Reporting Mike Dunn
Filed underBusiness & Economy, Government, Heard On, Local, News, Philadelphia, Politics, Syndicated Local, Watch + Listen
By Mike Dunn
PHILADELPHIA (CBS) — Last week brought the first result of the sweeping reassessment of property values in Philadelphia (see related story). But the number unveiled by Mayor Nutter may matter little to homeowners.
Last week the mayor gave out just the first assessment figure: $96.5 billion, the new total value of all properties in the City of Philadelphia.
Kevin Gillen, of the Fels Institute of Government at the University of Pennsylvania, says that number has meaning only when put in perspective.
“It signifies certainly just how much Philadelphia’s real estate tax base has grown over the last ten years, since the last (citywide) assessment,” he tells KYW Newsradio.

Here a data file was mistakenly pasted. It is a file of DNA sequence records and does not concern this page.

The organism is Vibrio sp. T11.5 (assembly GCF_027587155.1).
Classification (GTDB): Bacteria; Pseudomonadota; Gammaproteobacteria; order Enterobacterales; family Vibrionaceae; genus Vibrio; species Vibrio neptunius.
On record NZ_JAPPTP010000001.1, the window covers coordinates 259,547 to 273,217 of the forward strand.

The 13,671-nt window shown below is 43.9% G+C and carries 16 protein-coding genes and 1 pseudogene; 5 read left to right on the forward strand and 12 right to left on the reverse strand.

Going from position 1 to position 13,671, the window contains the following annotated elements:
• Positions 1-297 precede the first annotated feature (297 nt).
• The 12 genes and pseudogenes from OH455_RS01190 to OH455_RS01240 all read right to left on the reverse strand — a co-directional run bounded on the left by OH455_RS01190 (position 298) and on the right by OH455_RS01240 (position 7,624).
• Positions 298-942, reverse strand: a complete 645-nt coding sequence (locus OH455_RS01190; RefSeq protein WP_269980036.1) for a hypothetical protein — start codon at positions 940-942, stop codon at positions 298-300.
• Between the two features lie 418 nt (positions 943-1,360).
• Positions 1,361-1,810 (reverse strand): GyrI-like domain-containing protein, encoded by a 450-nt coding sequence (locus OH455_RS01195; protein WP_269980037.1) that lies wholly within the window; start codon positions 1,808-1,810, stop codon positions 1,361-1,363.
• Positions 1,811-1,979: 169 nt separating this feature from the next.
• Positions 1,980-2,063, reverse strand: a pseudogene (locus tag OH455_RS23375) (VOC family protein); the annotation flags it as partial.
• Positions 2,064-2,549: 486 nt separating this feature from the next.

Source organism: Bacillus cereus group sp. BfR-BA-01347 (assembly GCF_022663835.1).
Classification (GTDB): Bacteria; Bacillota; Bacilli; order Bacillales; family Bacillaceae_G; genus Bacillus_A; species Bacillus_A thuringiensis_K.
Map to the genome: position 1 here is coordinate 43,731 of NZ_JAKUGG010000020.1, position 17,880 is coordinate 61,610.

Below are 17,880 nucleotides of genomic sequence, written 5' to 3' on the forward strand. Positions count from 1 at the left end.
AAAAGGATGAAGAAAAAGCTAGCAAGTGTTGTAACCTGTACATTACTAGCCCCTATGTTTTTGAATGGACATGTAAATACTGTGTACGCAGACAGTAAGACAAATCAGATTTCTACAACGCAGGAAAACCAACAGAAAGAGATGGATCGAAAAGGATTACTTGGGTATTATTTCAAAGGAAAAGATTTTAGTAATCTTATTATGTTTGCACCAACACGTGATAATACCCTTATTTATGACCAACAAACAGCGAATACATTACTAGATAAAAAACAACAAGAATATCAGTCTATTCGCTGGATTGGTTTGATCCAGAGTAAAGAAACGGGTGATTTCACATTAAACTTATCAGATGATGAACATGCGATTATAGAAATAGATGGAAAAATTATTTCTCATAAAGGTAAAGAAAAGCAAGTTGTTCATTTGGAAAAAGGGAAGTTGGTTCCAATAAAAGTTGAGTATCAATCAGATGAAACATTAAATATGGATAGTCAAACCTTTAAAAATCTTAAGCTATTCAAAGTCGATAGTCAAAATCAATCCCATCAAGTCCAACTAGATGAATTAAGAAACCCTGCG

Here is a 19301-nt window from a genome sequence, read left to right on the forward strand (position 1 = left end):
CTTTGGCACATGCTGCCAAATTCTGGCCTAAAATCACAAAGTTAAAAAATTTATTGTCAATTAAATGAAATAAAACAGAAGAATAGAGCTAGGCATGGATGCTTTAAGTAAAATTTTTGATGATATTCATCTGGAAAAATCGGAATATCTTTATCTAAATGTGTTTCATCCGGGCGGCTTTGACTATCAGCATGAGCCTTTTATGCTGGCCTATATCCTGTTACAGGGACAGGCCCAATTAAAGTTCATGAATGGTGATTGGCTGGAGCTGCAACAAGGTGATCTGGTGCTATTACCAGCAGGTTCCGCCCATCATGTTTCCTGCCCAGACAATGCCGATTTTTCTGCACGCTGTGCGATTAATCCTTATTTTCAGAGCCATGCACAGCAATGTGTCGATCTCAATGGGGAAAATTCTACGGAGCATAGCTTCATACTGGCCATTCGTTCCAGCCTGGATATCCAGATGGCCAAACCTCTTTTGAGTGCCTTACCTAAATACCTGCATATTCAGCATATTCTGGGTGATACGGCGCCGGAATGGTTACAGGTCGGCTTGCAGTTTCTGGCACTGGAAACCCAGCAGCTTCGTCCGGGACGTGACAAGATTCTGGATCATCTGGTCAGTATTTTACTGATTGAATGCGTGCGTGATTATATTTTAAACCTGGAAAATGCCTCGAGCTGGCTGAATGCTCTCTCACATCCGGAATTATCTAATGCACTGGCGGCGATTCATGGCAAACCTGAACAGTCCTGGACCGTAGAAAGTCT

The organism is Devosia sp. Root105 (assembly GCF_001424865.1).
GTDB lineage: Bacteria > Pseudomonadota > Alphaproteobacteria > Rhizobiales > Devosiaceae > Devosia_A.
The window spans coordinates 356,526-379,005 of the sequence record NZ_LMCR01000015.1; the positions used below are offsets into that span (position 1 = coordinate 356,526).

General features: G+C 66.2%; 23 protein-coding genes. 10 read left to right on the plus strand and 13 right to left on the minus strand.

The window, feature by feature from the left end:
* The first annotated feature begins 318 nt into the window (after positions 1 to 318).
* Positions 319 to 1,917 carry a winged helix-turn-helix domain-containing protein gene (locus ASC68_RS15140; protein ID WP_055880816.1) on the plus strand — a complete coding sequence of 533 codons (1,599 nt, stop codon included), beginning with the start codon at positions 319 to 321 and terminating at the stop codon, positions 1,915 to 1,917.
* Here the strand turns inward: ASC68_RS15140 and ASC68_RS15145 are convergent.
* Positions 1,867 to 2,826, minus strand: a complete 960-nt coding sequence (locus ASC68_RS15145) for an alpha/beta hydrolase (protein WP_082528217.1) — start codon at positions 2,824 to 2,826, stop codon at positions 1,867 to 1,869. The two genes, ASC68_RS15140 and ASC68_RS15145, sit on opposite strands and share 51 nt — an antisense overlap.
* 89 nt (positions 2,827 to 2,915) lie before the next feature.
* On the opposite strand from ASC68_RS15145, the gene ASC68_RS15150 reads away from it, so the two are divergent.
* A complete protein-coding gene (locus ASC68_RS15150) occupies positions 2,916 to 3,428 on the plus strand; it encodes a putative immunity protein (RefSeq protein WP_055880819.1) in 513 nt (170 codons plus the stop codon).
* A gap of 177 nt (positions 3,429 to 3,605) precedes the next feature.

In fact, the new total is more than twice the aggregate value currently in use.
And Gillen says this process has been long in coming.
“The fact that this is the first time we’ve done a serious reassessment in ten years or so, even with whatever inaccuracies may exist in the current numbers, they are still a significant improvement with the prevailing numbers that are on the tax rolls right now,” he says.
But that $96.5 billion total is somewhat irrelevant to individual property owners, because the increase in property values will likely vary by neighborhood, and because City Council has yet to set the tax rate.
Those neighborhood breakdowns will be released in the next two months, and the new rate will come in the spring. And those numbers will ultimately set what tax bills look like in 2014.
Expect cries of agony from those living in booming neighborhoods.